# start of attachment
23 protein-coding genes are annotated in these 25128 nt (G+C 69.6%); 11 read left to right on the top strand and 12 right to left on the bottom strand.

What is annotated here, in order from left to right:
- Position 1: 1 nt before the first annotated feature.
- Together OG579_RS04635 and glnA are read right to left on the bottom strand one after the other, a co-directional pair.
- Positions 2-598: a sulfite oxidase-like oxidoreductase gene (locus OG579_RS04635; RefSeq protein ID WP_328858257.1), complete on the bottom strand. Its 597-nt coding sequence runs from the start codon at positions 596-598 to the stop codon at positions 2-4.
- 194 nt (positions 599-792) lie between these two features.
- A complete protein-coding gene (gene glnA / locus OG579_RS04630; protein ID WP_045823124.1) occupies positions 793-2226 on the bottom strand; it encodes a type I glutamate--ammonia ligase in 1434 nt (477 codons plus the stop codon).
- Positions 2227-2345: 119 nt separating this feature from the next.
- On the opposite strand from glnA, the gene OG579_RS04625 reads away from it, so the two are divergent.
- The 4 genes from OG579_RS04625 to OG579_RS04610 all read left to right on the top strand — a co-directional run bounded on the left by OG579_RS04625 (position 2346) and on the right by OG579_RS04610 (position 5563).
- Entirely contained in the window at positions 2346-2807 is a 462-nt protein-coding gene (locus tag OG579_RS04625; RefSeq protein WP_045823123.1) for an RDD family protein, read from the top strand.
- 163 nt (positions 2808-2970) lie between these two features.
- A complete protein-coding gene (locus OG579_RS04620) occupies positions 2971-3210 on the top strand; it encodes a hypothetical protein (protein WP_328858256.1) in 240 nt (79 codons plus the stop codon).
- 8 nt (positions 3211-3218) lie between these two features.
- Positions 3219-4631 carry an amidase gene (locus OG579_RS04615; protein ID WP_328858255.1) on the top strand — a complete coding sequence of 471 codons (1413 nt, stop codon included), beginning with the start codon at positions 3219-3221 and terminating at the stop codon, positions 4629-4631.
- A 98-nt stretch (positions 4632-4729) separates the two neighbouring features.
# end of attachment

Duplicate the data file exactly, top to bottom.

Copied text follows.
23 protein-coding genes are annotated in these 25128 nt (G+C 69.6%); 11 read left to right on the top strand and 12 right to left on the bottom strand.

What is annotated here, in order from left to right:
- Position 1: 1 nt before the first annotated feature.
- Together OG579_RS04635 and glnA are read right to left on the bottom strand one after the other, a co-directional pair.
- Positions 2-598: a sulfite oxidase-like oxidoreductase gene (locus OG579_RS04635; RefSeq protein ID WP_328858257.1), complete on the bottom strand. Its 597-nt coding sequence runs from the start codon at positions 596-598 to the stop codon at positions 2-4.
- 194 nt (positions 599-792) lie between these two features.
- A complete protein-coding gene (gene glnA / locus OG579_RS04630; protein ID WP_045823124.1) occupies positions 793-2226 on the bottom strand; it encodes a type I glutamate--ammonia ligase in 1434 nt (477 codons plus the stop codon).
- Positions 2227-2345: 119 nt separating this feature from the next.
- On the opposite strand from glnA, the gene OG579_RS04625 reads away from it, so the two are divergent.
- The 4 genes from OG579_RS04625 to OG579_RS04610 all read left to right on the top strand — a co-directional run bounded on the left by OG579_RS04625 (position 2346) and on the right by OG579_RS04610 (position 5563).
- Entirely contained in the window at positions 2346-2807 is a 462-nt protein-coding gene (locus tag OG579_RS04625; RefSeq protein WP_045823123.1) for an RDD family protein, read from the top strand.
- 163 nt (positions 2808-2970) lie between these two features.
- A complete protein-coding gene (locus OG579_RS04620) occupies positions 2971-3210 on the top strand; it encodes a hypothetical protein (protein WP_328858256.1) in 240 nt (79 codons plus the stop codon).
- 8 nt (positions 3211-3218) lie between these two features.
- Positions 3219-4631 carry an amidase gene (locus OG579_RS04615; protein ID WP_328858255.1) on the top strand — a complete coding sequence of 471 codons (1413 nt, stop codon included), beginning with the start codon at positions 3219-3221 and terminating at the stop codon, positions 4629-4631.
- A 98-nt stretch (positions 4632-4729) separates the two neighbouring features.